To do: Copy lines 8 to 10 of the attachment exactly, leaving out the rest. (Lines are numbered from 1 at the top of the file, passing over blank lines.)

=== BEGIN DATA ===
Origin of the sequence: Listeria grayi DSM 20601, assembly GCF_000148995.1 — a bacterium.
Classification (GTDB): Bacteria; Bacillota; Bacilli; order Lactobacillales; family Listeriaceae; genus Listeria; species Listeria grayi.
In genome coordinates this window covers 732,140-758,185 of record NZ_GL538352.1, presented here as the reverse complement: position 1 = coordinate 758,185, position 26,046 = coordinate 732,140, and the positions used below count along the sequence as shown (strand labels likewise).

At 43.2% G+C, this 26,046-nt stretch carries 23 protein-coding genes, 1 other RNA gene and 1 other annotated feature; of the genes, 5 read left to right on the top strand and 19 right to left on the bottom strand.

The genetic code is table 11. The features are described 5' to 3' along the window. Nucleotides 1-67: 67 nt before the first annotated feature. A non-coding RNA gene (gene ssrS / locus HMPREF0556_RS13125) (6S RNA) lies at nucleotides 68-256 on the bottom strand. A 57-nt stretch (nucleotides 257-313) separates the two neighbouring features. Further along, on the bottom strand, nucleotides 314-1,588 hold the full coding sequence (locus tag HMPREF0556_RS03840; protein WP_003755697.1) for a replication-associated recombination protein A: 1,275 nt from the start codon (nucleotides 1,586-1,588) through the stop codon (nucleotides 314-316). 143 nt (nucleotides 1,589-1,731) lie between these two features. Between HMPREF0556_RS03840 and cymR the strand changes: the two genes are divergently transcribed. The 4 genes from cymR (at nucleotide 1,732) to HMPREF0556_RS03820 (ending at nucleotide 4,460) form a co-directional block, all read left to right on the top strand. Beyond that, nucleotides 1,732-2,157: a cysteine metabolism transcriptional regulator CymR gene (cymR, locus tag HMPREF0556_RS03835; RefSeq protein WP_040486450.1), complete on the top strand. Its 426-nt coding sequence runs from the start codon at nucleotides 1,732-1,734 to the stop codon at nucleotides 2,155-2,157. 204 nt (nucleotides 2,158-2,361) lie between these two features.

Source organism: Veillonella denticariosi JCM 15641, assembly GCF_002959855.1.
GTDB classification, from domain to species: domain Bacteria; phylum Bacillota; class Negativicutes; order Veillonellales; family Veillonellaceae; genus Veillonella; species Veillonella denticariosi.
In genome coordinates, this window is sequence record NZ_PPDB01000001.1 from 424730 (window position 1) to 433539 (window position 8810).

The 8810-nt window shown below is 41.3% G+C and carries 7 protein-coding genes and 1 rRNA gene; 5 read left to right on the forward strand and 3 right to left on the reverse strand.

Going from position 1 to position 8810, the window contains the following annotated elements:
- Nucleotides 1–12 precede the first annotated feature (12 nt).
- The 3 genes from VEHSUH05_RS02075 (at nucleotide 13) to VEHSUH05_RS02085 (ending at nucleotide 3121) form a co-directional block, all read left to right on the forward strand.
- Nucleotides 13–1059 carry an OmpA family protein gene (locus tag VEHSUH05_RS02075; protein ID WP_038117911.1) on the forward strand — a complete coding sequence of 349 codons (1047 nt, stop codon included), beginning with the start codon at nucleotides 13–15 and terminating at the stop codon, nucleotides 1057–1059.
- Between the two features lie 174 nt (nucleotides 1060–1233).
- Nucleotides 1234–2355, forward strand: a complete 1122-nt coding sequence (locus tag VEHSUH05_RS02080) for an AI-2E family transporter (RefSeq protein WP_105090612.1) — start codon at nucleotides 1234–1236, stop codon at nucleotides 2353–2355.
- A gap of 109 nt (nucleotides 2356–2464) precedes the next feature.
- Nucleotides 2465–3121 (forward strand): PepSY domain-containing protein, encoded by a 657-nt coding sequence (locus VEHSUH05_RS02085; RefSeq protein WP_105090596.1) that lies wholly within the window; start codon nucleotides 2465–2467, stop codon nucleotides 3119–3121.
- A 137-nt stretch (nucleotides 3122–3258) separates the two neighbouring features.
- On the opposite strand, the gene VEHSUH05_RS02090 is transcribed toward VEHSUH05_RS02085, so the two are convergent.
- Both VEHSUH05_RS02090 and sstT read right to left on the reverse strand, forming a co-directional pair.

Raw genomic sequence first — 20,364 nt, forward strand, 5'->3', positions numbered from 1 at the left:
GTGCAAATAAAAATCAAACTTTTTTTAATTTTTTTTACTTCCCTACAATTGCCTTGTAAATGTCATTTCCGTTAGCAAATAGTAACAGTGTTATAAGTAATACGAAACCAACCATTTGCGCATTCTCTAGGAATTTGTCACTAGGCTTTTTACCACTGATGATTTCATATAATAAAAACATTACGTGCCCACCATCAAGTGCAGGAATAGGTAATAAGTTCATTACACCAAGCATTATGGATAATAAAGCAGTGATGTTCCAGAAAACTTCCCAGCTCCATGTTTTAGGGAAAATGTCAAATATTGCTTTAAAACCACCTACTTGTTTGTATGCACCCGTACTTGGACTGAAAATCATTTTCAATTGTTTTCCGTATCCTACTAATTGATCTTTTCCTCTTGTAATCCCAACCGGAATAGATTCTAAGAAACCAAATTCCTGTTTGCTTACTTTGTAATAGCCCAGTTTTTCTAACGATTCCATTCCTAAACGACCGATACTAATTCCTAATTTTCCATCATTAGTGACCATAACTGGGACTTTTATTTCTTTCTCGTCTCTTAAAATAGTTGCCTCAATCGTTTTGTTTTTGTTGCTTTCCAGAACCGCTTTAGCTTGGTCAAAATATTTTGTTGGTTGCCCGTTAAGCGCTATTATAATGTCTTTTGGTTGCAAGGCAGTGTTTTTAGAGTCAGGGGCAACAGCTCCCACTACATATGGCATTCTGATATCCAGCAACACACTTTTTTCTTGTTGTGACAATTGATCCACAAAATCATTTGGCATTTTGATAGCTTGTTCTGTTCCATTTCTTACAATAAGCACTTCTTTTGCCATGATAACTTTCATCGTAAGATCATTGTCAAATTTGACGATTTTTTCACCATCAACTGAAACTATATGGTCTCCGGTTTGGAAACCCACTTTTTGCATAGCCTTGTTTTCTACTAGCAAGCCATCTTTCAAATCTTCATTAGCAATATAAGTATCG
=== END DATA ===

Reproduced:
In genome coordinates, this window is sequence record NZ_PPDB01000001.1 from 424730 (window position 1) to 433539 (window position 8810).

The 8810-nt window shown below is 41.3% G+C and carries 7 protein-coding genes and 1 rRNA gene; 5 read left to right on the forward strand and 3 right to left on the reverse strand.

Going from position 1 to position 8810, the window contains the following annotated elements: